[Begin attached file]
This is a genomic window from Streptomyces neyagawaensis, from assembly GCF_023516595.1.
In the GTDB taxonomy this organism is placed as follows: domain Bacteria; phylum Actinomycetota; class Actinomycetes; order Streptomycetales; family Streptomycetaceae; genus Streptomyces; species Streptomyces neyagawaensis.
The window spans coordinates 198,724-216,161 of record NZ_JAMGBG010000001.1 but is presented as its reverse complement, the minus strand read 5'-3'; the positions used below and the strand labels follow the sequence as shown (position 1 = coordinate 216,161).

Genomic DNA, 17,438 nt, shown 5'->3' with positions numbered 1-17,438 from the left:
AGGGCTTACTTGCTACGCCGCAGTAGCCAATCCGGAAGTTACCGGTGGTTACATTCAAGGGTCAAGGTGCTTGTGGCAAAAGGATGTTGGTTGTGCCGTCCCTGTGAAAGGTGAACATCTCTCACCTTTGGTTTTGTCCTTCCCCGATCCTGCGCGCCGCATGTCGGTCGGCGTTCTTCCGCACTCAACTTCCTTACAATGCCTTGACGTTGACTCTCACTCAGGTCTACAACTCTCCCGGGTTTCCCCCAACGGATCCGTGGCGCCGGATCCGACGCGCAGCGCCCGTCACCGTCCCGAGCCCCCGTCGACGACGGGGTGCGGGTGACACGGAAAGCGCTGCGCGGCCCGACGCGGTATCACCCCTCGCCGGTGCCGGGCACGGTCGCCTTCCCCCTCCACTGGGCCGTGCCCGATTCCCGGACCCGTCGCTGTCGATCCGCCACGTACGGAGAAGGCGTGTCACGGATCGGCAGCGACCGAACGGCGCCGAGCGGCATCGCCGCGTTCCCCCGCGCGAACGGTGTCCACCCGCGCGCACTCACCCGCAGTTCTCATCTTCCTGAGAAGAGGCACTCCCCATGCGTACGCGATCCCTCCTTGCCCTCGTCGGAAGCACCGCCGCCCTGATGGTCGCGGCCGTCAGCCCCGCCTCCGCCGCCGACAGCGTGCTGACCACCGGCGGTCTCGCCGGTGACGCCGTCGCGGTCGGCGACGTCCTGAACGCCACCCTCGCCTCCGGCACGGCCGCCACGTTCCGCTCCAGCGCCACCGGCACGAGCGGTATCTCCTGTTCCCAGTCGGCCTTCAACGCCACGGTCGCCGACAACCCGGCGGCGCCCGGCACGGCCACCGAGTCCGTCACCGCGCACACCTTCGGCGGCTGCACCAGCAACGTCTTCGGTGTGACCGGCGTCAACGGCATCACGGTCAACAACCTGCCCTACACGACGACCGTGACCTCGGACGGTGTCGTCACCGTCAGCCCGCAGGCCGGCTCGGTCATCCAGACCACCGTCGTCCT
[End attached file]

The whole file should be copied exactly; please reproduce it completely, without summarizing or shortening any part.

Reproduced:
This is a genomic window from Streptomyces neyagawaensis, from assembly GCF_023516595.1.
In the GTDB taxonomy this organism is placed as follows: domain Bacteria; phylum Actinomycetota; class Actinomycetes; order Streptomycetales; family Streptomycetaceae; genus Streptomyces; species Streptomyces neyagawaensis.
The window spans coordinates 198,724-216,161 of record NZ_JAMGBG010000001.1 but is presented as its reverse complement, the minus strand read 5'-3'; the positions used below and the strand labels follow the sequence as shown (position 1 = coordinate 216,161).

Genomic DNA, 17,438 nt, shown 5'->3' with positions numbered 1-17,438 from the left:
AGGGCTTACTTGCTACGCCGCAGTAGCCAATCCGGAAGTTACCGGTGGTTACATTCAAGGGTCAAGGTGCTTGTGGCAAAAGGATGTTGGTTGTGCCGTCCCTGTGAAAGGTGAACATCTCTCACCTTTGGTTTTGTCCTTCCCCGATCCTGCGCGCCGCATGTCGGTCGGCGTTCTTCCGCACTCAACTTCCTTACAATGCCTTGACGTTGACTCTCACTCAGGTCTACAACTCTCCCGGGTTTCCCCCAACGGATCCGTGGCGCCGGATCCGACGCGCAGCGCCCGTCACCGTCCCGAGCCCCCGTCGACGACGGGGTGCGGGTGACACGGAAAGCGCTGCGCGGCCCGACGCGGTATCACCCCTCGCCGGTGCCGGGCACGGTCGCCTTCCCCCTCCACTGGGCCGTGCCCGATTCCCGGACCCGTCGCTGTCGATCCGCCACGTACGGAGAAGGCGTGTCACGGATCGGCAGCGACCGAACGGCGCCGAGCGGCATCGCCGCGTTCCCCCGCGCGAACGGTGTCCACCCGCGCGCACTCACCCGCAGTTCTCATCTTCCTGAGAAGAGGCACTCCCCATGCGTACGCGATCCCTCCTTGCCCTCGTCGGAAGCACCGCCGCCCTGATGGTCGCGGCCGTCAGCCCCGCCTCCGCCGCCGACAGCGTGCTGACCACCGGCGGTCTCGCCGGTGACGCCGTCGCGGTCGGCGACGTCCTGAACGCCACCCTCGCCTCCGGCACGGCCGCCACGTTCCGCTCCAGCGCCACCGGCACGAGCGGTATCTCCTGTTCCCAGTCGGCCTTCAACGCCACGGTCGCCGACAACCCGGCGGCGCCCGGCACGGCCACCGAGTCCGTCACCGCGCACACCTTCGGCGGCTGCACCAGCAACGTCTTCGGTGTGACCGGCGTCAACGGCATCACGGTCAACAACCTGCCCTACACGACGACCGTGACCTCGGACGGTGTCGTCACCGTCAGCCCGCAGGCCGGCTCGGTCATCCAGACCACCGTCGTCCT